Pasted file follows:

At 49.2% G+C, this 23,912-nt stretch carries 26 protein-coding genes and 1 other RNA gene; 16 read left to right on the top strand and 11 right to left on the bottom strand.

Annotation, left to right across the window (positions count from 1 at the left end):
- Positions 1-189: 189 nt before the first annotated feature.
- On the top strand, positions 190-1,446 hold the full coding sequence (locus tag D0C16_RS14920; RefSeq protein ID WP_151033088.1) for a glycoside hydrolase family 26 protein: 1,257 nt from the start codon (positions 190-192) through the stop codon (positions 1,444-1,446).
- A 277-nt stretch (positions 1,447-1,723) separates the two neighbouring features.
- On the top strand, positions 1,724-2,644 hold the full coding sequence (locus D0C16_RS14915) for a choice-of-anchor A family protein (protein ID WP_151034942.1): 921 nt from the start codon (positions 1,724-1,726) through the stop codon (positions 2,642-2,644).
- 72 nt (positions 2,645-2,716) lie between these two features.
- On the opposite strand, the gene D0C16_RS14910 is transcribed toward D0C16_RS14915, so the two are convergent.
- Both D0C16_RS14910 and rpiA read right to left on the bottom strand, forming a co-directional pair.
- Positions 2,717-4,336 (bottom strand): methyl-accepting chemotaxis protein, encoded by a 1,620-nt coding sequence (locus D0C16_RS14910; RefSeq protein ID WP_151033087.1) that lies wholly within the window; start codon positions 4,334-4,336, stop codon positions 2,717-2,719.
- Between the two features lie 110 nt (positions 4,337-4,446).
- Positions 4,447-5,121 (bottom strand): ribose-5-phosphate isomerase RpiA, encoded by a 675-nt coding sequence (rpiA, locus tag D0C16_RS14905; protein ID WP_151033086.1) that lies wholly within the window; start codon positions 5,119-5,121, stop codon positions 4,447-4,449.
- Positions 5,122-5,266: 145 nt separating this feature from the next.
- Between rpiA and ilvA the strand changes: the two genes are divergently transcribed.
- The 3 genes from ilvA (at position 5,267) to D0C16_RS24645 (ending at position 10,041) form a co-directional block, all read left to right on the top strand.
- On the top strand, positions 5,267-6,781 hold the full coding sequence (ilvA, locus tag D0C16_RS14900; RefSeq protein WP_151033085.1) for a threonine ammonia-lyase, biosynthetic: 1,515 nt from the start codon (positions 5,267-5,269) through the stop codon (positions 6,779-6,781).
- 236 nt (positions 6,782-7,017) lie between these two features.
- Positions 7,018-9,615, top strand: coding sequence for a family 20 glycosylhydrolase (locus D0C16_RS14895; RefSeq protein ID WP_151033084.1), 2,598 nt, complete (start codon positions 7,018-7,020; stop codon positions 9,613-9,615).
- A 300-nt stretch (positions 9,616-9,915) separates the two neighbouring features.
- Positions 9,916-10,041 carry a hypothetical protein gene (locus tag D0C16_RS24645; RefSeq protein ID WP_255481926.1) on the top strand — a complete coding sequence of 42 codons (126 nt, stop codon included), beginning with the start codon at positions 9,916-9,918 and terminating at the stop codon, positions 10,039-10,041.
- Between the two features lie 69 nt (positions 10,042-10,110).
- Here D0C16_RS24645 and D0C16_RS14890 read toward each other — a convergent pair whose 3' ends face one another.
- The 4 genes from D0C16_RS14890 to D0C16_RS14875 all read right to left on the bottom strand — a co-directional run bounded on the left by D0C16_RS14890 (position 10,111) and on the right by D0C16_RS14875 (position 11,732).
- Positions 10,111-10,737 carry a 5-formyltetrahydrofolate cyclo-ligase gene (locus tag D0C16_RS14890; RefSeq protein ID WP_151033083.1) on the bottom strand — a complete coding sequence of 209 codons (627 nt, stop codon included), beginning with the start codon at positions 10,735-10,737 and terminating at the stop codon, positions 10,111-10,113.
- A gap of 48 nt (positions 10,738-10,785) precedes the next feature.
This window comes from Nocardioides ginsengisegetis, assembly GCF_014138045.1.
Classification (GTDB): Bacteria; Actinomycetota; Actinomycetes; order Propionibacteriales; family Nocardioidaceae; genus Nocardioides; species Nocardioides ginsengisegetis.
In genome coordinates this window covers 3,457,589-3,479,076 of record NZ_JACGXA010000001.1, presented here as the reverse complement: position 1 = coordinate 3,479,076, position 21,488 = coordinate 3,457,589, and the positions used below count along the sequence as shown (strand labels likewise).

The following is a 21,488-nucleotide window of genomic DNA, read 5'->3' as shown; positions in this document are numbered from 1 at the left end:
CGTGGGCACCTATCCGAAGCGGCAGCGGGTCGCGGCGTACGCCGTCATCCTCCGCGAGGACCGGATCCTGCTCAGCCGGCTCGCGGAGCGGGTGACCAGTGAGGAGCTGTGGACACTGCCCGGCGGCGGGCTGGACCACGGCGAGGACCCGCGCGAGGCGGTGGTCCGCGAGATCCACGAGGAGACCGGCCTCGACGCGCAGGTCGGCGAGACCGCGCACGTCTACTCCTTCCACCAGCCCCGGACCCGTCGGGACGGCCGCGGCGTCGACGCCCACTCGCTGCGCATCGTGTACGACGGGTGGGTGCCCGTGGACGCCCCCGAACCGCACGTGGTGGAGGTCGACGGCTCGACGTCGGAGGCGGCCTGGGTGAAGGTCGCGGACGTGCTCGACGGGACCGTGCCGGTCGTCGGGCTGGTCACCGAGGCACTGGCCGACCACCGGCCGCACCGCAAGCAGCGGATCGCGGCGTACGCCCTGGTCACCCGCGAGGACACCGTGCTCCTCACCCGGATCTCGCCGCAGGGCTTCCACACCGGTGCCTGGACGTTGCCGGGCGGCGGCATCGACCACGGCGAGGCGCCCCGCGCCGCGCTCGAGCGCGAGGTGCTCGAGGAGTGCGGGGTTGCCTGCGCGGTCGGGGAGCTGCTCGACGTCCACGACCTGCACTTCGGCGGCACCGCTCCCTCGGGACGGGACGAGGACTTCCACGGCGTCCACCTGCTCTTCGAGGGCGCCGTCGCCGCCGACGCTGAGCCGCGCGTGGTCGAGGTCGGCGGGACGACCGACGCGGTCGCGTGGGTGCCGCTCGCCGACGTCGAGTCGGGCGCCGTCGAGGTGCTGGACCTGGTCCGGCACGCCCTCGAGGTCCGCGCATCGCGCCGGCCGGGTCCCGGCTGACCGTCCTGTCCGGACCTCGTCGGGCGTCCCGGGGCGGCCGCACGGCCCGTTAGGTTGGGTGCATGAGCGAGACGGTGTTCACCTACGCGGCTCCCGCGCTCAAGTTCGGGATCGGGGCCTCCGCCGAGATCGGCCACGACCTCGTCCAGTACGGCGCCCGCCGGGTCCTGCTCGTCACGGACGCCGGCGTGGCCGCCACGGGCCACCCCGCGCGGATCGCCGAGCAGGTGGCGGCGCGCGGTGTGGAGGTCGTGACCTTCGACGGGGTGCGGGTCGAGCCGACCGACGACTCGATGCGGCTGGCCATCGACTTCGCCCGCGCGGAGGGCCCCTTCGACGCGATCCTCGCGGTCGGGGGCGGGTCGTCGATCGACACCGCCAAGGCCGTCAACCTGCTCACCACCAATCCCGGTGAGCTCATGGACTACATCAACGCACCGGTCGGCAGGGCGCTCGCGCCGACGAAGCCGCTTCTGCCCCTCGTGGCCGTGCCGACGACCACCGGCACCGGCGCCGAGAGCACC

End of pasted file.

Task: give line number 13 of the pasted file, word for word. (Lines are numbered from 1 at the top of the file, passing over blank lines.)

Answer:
- Positions 5,122-5,266: 145 nt separating this feature from the next.